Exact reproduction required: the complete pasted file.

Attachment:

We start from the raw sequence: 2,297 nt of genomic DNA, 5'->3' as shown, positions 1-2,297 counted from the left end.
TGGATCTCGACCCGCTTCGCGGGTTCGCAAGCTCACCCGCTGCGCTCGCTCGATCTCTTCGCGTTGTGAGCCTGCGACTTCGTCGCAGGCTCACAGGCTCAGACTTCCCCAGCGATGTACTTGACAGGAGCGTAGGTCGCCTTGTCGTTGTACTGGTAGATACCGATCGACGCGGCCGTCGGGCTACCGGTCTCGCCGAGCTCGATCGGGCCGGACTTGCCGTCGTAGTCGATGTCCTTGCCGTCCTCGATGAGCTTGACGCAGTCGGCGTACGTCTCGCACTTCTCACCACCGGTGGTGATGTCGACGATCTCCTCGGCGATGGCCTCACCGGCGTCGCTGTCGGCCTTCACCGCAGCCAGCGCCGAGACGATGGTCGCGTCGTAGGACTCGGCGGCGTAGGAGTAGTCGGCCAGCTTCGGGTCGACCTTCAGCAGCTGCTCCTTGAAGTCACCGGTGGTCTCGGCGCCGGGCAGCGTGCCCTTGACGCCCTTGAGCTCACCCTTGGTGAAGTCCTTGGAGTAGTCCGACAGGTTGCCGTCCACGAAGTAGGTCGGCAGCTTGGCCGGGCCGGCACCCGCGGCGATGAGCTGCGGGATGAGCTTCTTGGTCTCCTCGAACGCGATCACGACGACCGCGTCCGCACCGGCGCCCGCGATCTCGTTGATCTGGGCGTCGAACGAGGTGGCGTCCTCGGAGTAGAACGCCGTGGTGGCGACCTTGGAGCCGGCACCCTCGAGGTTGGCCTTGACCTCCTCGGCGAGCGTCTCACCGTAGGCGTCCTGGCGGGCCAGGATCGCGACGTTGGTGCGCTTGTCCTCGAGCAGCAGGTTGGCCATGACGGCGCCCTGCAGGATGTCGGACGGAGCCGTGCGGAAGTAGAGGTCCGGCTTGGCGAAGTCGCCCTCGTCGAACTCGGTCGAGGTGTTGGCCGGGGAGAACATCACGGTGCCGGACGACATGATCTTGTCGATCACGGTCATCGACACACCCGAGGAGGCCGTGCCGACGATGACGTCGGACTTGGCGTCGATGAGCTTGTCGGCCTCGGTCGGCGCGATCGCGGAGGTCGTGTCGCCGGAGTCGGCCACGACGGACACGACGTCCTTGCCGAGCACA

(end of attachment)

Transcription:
We start from the raw sequence: 2,297 nt of genomic DNA, 5'->3' as shown, positions 1-2,297 counted from the left end.
TGGATCTCGACCCGCTTCGCGGGTTCGCAAGCTCACCCGCTGCGCTCGCTCGATCTCTTCGCGTTGTGAGCCTGCGACTTCGTCGCAGGCTCACAGGCTCAGACTTCCCCAGCGATGTACTTGACAGGAGCGTAGGTCGCCTTGTCGTTGTACTGGTAGATACCGATCGACGCGGCCGTCGGGCTACCGGTCTCGCCGAGCTCGATCGGGCCGGACTTGCCGTCGTAGTCGATGTCCTTGCCGTCCTCGATGAGCTTGACGCAGTCGGCGTACGTCTCGCACTTCTCACCACCGGTGGTGATGTCGACGATCTCCTCGGCGATGGCCTCACCGGCGTCGCTGTCGGCCTTCACCGCAGCCAGCGCCGAGACGATGGTCGCGTCGTAGGACTCGGCGGCGTAGGAGTAGTCGGCCAGCTTCGGGTCGACCTTCAGCAGCTGCTCCTTGAAGTCACCGGTGGTCTCGGCGCCGGGCAGCGTGCCCTTGACGCCCTTGAGCTCACCCTTGGTGAAGTCCTTGGAGTAGTCCGACAGGTTGCCGTCCACGAAGTAGGTCGGCAGCTTGGCCGGGCCGGCACCCGCGGCGATGAGCTGCGGGATGAGCTTCTTGGTCTCCTCGAACGCGATCACGACGACCGCGTCCGCACCGGCGCCCGCGATCTCGTTGATCTGGGCGTCGAACGAGGTGGCGTCCTCGGAGTAGAACGCCGTGGTGGCGACCTTGGAGCCGGCACCCTCGAGGTTGGCCTTGACCTCCTCGGCGAGCGTCTCACCGTAGGCGTCCTGGCGGGCCAGGATCGCGACGTTGGTGCGCTTGTCCTCGAGCAGCAGGTTGGCCATGACGGCGCCCTGCAGGATGTCGGACGGAGCCGTGCGGAAGTAGAGGTCCGGCTTGGCGAAGTCGCCCTCGTCGAACTCGGTCGAGGTGTTGGCCGGGGAGAACATCACGGTGCCGGACGACATGATCTTGTCGATCACGGTCATCGACACACCCGAGGAGGCCGTGCCGACGATGACGTCGGACTTGGCGTCGATGAGCTTGTCGGCCTCGGTCGGCGCGATCGCGGAGGTCGTGTCGCCGGAGTCGGCCACGACGGACACGACGTCCTTGCCGAGCACA